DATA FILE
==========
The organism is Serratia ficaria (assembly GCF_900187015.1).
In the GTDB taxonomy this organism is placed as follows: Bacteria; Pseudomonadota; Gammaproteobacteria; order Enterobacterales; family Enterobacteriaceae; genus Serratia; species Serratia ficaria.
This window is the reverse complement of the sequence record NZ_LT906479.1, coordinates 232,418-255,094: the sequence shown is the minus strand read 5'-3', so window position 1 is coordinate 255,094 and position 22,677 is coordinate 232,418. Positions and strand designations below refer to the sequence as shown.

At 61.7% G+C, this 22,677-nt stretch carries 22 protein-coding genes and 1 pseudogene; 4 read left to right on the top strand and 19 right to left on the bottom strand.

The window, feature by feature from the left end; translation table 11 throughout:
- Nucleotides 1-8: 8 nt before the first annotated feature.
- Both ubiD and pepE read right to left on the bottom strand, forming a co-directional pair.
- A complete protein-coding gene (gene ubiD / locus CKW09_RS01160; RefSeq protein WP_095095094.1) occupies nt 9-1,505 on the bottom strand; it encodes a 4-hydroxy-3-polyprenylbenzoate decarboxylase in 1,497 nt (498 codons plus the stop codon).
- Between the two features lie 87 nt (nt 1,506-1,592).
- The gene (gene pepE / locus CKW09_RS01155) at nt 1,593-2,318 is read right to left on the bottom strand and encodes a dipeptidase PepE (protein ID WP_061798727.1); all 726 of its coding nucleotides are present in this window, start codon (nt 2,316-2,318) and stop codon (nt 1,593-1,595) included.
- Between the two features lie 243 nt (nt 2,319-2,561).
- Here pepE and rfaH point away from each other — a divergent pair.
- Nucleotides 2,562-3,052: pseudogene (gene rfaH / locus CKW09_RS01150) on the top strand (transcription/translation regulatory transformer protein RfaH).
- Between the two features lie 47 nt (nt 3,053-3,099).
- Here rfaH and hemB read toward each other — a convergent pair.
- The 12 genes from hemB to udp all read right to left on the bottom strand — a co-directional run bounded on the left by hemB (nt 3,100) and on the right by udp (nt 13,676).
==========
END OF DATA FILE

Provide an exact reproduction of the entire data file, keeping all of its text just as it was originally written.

The organism is Serratia ficaria (assembly GCF_900187015.1).
In the GTDB taxonomy this organism is placed as follows: Bacteria; Pseudomonadota; Gammaproteobacteria; order Enterobacterales; family Enterobacteriaceae; genus Serratia; species Serratia ficaria.
This window is the reverse complement of the sequence record NZ_LT906479.1, coordinates 232,418-255,094: the sequence shown is the minus strand read 5'-3', so window position 1 is coordinate 255,094 and position 22,677 is coordinate 232,418. Positions and strand designations below refer to the sequence as shown.

At 61.7% G+C, this 22,677-nt stretch carries 22 protein-coding genes and 1 pseudogene; 4 read left to right on the top strand and 19 right to left on the bottom strand.

The window, feature by feature from the left end; translation table 11 throughout:
- Nucleotides 1-8: 8 nt before the first annotated feature.
- Both ubiD and pepE read right to left on the bottom strand, forming a co-directional pair.
- A complete protein-coding gene (gene ubiD / locus CKW09_RS01160; RefSeq protein WP_095095094.1) occupies nt 9-1,505 on the bottom strand; it encodes a 4-hydroxy-3-polyprenylbenzoate decarboxylase in 1,497 nt (498 codons plus the stop codon).
- Between the two features lie 87 nt (nt 1,506-1,592).
- The gene (gene pepE / locus CKW09_RS01155) at nt 1,593-2,318 is read right to left on the bottom strand and encodes a dipeptidase PepE (protein ID WP_061798727.1); all 726 of its coding nucleotides are present in this window, start codon (nt 2,316-2,318) and stop codon (nt 1,593-1,595) included.
- Between the two features lie 243 nt (nt 2,319-2,561).
- Here pepE and rfaH point away from each other — a divergent pair.
- Nucleotides 2,562-3,052: pseudogene (gene rfaH / locus CKW09_RS01150) on the top strand (transcription/translation regulatory transformer protein RfaH).
- Between the two features lie 47 nt (nt 3,053-3,099).
- Here rfaH and hemB read toward each other — a convergent pair.
- The 12 genes from hemB to udp all read right to left on the bottom strand — a co-directional run bounded on the left by hemB (nt 3,100) and on the right by udp (nt 13,676).